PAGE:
So if this fluid will not ruin anything that is stock on the car I am thinking "Torque RT700"
I don't know what pads to get. I don't mind they tear up the disks but not to harsh (got to save money) Wife is tight on the hobby dollars)
Brake lines. I guess I will just get stop tech brake lines.

I looked up all the posts for MattRobertson and I would love to invest in a system like that but I am not ready to dive all in.

08-23-2017, 06:32 PM
You can check out my writeup on the Amg calipers and hellcat rotors but since then the whole front 6 piston hellcat setup has really come down in price on the used market. Its a direct bolt on for your car and you can probably find an ebay or forum take off for around 1,500 to 2k.

I haven't used it on a track but I noticed a huge difference on the street versus the 4 piston/360mm setup.

Sent from my SAMSUNG-SM-G900A using Tapatalk

08-23-2017, 06:44 PM
Then don't change a thing Scoot. More importantly - first time out enjoy the experience, but don't try for ten-tenths. With your stock Magnum:

- consider side bolsters (like rolled up towels, paper towels rolls, etc) that you can bundle and place along your hips and under the seat belt to reduce lateral movement (it get tiring and is eventually no fun having to brace your body while negotiating the course)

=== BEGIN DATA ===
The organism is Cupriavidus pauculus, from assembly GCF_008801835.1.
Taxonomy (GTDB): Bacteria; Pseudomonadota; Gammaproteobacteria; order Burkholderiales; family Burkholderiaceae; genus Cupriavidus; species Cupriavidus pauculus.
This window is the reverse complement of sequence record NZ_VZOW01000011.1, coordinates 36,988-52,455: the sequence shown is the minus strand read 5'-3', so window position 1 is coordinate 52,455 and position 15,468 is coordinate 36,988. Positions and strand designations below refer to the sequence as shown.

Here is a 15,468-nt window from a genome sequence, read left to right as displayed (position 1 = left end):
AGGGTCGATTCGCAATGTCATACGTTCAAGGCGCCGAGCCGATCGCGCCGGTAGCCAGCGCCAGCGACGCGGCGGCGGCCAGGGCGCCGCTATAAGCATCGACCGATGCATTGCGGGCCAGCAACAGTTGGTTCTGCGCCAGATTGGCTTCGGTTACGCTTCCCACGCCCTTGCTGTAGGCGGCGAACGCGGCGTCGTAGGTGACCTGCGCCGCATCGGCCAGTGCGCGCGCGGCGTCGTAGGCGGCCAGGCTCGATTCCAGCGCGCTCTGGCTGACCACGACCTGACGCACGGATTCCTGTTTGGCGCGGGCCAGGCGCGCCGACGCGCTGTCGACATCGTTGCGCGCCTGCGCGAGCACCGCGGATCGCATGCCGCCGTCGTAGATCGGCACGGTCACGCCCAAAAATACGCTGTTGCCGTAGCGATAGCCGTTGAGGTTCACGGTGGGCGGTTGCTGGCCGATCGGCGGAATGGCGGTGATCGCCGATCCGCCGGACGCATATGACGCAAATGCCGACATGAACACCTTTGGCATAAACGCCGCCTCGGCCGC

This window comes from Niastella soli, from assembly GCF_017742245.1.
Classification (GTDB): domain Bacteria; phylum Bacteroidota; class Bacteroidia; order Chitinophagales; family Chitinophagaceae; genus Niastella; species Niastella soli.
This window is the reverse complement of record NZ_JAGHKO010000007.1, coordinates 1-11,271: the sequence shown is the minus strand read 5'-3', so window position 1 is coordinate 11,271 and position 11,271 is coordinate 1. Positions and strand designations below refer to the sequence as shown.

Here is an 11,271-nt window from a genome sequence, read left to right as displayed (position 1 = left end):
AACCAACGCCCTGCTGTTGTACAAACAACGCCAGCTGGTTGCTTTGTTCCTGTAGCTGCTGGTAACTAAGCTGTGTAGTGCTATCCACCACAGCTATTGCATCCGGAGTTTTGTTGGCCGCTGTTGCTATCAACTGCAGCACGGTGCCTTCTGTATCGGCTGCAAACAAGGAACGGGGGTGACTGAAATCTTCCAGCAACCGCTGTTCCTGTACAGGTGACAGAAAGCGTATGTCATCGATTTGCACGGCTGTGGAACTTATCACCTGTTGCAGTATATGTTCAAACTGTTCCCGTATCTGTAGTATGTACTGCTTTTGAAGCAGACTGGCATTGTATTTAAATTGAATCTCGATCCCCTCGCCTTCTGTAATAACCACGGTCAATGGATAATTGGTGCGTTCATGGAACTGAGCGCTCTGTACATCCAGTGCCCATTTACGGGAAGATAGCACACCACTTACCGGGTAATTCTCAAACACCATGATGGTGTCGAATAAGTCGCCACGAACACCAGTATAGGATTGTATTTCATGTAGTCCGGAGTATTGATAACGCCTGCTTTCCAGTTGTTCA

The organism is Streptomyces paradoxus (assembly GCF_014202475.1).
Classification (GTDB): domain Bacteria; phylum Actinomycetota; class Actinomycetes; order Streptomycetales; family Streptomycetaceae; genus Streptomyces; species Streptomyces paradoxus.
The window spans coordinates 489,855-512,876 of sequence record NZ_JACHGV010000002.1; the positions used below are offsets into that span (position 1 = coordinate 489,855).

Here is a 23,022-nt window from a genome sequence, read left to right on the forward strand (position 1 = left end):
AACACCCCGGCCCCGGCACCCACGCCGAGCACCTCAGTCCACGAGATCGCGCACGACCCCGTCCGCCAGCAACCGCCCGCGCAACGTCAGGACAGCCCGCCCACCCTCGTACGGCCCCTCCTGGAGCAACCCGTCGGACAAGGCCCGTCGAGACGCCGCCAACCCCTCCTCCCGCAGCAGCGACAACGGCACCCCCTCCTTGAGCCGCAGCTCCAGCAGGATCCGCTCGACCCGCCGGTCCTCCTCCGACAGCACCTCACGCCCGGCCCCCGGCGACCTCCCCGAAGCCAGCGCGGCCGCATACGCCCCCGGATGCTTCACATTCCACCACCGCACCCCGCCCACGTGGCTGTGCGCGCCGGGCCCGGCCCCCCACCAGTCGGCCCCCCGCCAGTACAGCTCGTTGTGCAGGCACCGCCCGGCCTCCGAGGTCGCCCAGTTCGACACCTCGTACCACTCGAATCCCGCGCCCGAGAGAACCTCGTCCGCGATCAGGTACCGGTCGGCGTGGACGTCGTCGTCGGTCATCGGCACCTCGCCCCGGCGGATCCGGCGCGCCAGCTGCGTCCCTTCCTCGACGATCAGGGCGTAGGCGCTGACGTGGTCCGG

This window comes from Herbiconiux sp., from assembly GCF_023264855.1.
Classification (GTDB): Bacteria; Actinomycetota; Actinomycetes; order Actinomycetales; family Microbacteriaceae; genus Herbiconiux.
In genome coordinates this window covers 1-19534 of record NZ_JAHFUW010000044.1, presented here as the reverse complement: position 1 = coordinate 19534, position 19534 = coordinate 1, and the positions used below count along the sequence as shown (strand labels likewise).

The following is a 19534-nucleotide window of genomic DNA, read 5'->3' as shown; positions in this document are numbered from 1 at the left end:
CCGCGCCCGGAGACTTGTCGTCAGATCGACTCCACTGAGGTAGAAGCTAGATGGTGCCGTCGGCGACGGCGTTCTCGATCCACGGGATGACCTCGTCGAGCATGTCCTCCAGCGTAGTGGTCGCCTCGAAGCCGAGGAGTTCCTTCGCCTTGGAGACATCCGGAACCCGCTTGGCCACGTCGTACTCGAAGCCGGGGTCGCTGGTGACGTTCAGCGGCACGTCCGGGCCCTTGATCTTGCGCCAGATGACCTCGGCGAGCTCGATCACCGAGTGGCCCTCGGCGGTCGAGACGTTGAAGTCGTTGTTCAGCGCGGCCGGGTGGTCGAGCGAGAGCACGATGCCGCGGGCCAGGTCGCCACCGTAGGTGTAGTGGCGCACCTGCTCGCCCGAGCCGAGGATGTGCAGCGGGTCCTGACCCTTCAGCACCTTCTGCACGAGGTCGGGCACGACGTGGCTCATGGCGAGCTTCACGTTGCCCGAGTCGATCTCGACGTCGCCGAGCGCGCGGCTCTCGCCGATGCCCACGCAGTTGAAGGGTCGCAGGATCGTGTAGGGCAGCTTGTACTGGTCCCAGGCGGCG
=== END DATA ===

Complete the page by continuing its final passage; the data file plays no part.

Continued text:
- you might consider taking some canned air to alter tire pressures
- leave traction control on until you become comfortable with how the car behaves
- depending on your experience, you'll observe body roll and how it alters your trajectory in / through / out of corners at different speeds
- if you have typical / OEM style tires, you'll quickly learn to appreciate how extra traction would be helpful into and exiting corners
- you'll begin to feel / understand brake fade within a few laps
- take the time to treat your ride with respect - especially on a planned last / cool down lap (this depends on how hard you get on it - let brake fade be your guide)

Before leaving the track inspect tires, brakes, rotors...and enjoy :^)

EDIT: the BAER brake system I suggested is full-on race and offers a myriad of pad options. Its overkill for the street. But if you decide road course action is for you (its sustained, you actually get some exercise / lose weight, your sh!t eating grin takes weeks to go way etcetera) then as pointed out already, getting a system that significantly reduces worry / cost on the long run, excellent brakes on what is really a pig of a land yacht can really enhance the (ongoing) experience :^)